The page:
Don't ignore spelling and grammar.
srsly, uv seen sentences like this b4, but do u rly find them impresisve? In a professional context, you should strive to use correct punctuation and spelling, watch your grammar, be decent, and remember who will be reading what you write. Contrary to increasingly popular opinion, your communications to your boss and colleagues shouldn't resemble texts to your best friend. 

Don't hide behind social media.
Unless you're living in a computer-less time warp, you've probably been guilty of using email to send a message you didn't want to deliver in person. The thing is, though, words still matter as much online as they do in real time—and they stick around longer. When possible, avoid using social media as an easy out when you're facing a tough conversation or want to spout off an annoyance.

Leave the sensational to someone else.
ATTENTION: This never-before-shared piece of advice will change the way you do business and catapult your company into a Fortune 500 slot. Sounds good, right? Of course it does! But the thing is, it's not a claim that can be guaranteed. When it comes to social media, it's best to be honest and stick to the truth.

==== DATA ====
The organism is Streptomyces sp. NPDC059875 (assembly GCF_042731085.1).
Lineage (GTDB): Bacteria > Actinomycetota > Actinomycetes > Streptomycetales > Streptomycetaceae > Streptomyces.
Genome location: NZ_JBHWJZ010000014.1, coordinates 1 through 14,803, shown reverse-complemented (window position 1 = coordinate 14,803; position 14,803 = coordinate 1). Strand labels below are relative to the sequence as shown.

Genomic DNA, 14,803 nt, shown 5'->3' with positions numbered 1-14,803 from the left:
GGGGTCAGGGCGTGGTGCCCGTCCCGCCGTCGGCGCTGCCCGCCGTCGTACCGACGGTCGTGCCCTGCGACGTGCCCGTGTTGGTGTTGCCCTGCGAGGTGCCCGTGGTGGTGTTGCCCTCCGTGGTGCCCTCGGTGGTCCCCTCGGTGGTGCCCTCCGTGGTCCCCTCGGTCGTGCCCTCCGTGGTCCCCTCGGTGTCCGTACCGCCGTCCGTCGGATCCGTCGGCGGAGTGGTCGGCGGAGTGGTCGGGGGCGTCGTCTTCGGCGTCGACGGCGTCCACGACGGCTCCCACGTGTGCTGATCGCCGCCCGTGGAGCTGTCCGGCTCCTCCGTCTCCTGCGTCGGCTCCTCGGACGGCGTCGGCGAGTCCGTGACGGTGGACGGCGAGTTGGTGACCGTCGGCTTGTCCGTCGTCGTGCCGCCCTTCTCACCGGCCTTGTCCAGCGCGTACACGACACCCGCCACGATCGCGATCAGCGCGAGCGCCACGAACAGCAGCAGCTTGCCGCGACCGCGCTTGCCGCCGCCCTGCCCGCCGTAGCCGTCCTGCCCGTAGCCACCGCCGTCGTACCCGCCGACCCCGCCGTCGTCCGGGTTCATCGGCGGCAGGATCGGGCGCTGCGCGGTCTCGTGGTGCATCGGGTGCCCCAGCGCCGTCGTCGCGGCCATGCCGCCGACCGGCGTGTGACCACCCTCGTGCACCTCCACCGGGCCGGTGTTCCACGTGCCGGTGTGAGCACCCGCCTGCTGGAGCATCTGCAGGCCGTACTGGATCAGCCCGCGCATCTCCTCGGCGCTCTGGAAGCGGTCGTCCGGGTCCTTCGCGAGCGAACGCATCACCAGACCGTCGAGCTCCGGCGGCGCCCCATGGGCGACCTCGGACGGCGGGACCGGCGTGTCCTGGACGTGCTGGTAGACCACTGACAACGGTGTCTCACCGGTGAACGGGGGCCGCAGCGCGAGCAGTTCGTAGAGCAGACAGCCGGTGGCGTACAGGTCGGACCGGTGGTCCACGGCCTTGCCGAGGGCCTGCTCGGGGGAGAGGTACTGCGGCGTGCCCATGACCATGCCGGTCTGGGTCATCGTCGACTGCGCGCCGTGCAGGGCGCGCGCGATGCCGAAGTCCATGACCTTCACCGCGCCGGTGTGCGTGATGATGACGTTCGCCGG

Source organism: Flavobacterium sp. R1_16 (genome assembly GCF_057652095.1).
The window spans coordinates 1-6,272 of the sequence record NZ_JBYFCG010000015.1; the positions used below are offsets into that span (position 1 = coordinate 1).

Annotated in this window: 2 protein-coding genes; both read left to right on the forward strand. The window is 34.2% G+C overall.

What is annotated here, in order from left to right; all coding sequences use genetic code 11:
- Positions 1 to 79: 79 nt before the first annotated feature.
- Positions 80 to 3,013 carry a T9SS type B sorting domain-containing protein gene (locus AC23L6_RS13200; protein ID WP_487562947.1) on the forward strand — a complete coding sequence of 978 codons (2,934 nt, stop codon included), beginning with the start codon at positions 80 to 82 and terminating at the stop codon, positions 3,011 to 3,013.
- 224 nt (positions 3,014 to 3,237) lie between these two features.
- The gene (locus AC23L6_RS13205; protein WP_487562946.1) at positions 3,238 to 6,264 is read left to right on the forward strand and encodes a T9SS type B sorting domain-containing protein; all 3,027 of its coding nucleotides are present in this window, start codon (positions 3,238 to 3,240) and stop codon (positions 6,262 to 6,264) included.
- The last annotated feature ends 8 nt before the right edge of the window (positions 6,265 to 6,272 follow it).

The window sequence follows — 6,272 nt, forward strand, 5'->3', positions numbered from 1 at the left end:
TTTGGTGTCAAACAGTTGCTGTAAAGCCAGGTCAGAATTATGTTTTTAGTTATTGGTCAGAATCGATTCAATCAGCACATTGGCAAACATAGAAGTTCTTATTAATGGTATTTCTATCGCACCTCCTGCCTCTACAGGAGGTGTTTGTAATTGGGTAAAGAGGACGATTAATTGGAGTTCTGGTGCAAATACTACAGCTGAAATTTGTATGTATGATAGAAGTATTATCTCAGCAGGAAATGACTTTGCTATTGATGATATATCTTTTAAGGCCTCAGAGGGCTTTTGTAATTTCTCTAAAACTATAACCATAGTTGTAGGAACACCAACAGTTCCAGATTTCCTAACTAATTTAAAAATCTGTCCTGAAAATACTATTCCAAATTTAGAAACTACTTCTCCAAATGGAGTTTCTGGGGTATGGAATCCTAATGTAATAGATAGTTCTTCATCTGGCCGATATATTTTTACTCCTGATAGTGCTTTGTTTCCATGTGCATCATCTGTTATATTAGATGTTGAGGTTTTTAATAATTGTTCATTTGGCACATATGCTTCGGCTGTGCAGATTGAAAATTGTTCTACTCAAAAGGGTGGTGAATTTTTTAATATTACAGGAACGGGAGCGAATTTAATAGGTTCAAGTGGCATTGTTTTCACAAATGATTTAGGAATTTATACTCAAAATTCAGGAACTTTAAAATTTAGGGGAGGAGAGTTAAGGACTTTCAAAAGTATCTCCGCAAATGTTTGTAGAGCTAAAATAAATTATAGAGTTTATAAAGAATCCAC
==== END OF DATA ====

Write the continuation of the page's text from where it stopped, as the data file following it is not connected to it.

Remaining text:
Take control of yourself.
Ultimately, you are responsible for your choices and behavior. When it comes to social media, that means actively choosing to infuse your communications with positivity, tell the truth, give credit where credit is due, and be polite—to name just a few possibilities. 

Consider yourself a brand, and act accordingly.
Remember that how you act is reflective of who you are and, in the case of business, of your brand as well. It really isn't far-fetched to say that what you do online can impact your company's brand, so bear in mind how you want others to perceive you and your organization—and let that influence your online presence. Remember that sharing can be your most powerful tool since it gives people something to relate to and comment on, but sharing too much or sharing inappropriately can be equally destructive.